The all-new virtual exhibition tells the story of European emigration to the United States during the 19th and 20th centuries.
Jointly curated by the two digital libraries, the exhibition uses photographs, manuscripts, broadsheets, paintings, letters, audio, government documents and other unique materials to chart people’s journeys across the European continent and their settlement in the United States.
The digital items displayed are from U.S. and European libraries, museums and archives and the accompanying narrative has been commissioned specially for the exhibition from U.S. and European experts.
‘By combining forces to show how Europeans began new lives in the New World, Europeana and the DPLA have demonstrated a principle that goes far beyond the immediate subject of their exhibition: to build a successful digital future, we must collaborate on an international scale,’ said Robert Darnton, DPLA Steering Committee member and Carl H. Pforzheimer University Professor and Director of the Harvard University Library. ‘The exhibition inaugurates an alliance that will multiply the benefits of the Internet for generation after generation, everywhere in the world.’
The DPLA and Europeana—guided by a common mission to make the riches of libraries, museums, and archives openly available to everyone in the world—collaborated regularly with curators, content partners, project staff, and others to design and build the exhibition cooperatively.
Leaving Europe: A new life in America represents the starting point of a significant long-term relationship between the two digital libraries.
‘I am delighted at this first joint initiative between the DPLA and Europeana, one on an eminently trans-Atlantic subject,’ said Bruno Racine, Chair of the Europeana Executive Committee. ‘We share common goals—the free circulation of ideas and knowledge, dedication to the public good—and we believe that the digital revolution opens up unprecedented possibilities for exchanges like this one. I am very proud that Europeana can in this way express its support for the DPLA and for the values it defends.’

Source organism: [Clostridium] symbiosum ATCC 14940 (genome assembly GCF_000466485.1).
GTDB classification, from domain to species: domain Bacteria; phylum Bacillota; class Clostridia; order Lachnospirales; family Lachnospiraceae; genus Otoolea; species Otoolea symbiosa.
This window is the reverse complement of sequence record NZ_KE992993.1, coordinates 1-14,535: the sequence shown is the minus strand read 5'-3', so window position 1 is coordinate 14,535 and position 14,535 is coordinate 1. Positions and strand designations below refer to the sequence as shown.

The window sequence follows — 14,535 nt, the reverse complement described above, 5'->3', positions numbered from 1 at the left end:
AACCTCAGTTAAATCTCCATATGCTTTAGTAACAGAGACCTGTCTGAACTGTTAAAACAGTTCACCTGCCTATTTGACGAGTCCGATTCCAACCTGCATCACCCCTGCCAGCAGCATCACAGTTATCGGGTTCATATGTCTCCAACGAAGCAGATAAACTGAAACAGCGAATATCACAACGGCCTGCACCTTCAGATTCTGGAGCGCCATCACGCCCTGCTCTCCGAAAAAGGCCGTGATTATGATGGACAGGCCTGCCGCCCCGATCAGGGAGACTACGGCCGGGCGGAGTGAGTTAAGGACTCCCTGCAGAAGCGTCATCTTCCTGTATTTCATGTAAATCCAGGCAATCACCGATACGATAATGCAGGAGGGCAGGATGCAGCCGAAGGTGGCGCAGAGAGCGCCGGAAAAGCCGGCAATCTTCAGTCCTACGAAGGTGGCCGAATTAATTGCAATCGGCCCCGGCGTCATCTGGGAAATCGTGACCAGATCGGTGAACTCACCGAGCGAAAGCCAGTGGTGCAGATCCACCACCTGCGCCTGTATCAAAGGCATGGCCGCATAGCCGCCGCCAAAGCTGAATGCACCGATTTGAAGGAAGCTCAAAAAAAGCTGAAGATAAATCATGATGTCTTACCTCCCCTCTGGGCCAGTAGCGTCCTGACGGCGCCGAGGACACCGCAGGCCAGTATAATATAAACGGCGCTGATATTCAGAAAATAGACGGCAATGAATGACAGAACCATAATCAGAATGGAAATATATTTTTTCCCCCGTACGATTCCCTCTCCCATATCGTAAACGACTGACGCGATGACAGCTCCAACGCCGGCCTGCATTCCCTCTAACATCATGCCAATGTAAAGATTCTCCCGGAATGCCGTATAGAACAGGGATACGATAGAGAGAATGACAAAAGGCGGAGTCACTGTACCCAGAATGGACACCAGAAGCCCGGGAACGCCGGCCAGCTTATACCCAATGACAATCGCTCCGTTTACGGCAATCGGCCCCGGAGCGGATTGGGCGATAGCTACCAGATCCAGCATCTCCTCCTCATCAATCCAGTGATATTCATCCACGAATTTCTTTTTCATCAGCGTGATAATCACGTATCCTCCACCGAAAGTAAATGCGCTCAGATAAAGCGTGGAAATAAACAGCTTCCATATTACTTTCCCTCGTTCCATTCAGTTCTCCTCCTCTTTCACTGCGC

Over 30 million Europeans, from as far north as Scandinavia and as far south as Sicily, set sail to America in the 19th century and the first quarter of the 20th century. The exhibition, organized across seven major themes, describes the experiences that different groups of hopeful immigrants from across Europe faced. The exhibition allows the virtual visitor to accompany them on their often difficult journey from their native region and country, across the Atlantic and into the ports, cities and local communities of the United States.
Leaving Europe: A new life in America is presented in French and English and features over 100 rare digitized items, many of which have not been made available before. Europeana’s contributing partners to the exhibition include the Bibliothèque nationale de France, the National Gallery of Ireland, the Jewish Museum of London, the Royal Library of the Netherlands, the Saxon State Library and the Norwegian Photo Archives.
The DPLA’s contributors include the New York Public Library, Harvard University, The (U.S.) National Archives and Records Administration, and the University of Minnesota Immigration History Research Center.
Europeana press release
Europeana launched in 2008 and the DPLA will officially launch a prototype on April 18, 2013. They have made commitments to make their systems and data interoperable to the greatest possible extent; to promote open access through joint existing and new policies concerning content, data, and metadata; and to collaborate regularly on developing specific aspects of their systems, beginning with an interoperable data model, a shared source code, and cooperative collection building. The two digital libraries announced their collaboration in October 2011.
About the Digital Public Library of America
The DPLA is taking the first concrete steps toward the realization of a large-scale digital public library that will make the cultural and scientific record available to all. This impact-oriented research effort unites leaders from all types of libraries, museums, and archives with educators, industry, and government to define the vision for a digital library in service of the American public. More information can be found at http://dp.la.
Europeana brings together the digitized content of Europe’s galleries, libraries, museums, archives and audiovisual collections. Currently Europeana gives integrated access to over 22 million books, films, paintings, museum objects and archival documents from some 2,200 content providers. The content is drawn from every European member state and the interface is in 29 European languages. Europeana receives its main funding from the European Commission. More information can be found at http://www.europeana.eu/portal/.